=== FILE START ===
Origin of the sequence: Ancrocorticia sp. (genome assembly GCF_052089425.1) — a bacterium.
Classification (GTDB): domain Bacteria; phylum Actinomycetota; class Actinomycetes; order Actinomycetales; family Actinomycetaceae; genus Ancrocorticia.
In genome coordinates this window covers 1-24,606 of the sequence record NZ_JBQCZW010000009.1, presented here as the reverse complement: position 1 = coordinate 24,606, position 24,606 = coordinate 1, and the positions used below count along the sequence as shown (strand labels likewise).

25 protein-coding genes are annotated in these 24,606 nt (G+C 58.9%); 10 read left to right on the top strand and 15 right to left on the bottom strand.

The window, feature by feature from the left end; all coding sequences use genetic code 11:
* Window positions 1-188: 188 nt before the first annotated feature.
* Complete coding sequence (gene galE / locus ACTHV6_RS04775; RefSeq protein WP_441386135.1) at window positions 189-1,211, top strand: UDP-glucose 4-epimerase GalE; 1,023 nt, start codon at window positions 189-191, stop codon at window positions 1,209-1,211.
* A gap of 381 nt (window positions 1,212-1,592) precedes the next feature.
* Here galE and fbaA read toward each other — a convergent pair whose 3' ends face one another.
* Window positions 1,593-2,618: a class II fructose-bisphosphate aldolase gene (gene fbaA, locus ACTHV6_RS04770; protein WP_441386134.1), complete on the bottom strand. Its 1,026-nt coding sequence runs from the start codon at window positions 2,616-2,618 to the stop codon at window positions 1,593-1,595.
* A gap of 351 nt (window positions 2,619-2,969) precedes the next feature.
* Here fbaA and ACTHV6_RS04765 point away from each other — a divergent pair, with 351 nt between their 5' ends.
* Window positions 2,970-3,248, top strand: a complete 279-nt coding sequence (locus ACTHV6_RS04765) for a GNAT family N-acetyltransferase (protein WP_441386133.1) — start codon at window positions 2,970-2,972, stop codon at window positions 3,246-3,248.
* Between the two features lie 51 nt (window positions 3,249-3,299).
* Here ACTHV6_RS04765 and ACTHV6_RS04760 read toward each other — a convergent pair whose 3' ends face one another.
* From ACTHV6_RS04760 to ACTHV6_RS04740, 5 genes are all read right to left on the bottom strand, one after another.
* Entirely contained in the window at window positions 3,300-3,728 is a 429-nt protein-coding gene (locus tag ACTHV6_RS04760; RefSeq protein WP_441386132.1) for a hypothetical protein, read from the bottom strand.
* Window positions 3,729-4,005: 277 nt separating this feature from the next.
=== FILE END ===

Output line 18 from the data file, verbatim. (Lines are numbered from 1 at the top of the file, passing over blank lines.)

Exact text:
* Window positions 3,729-4,005: 277 nt separating this feature from the next.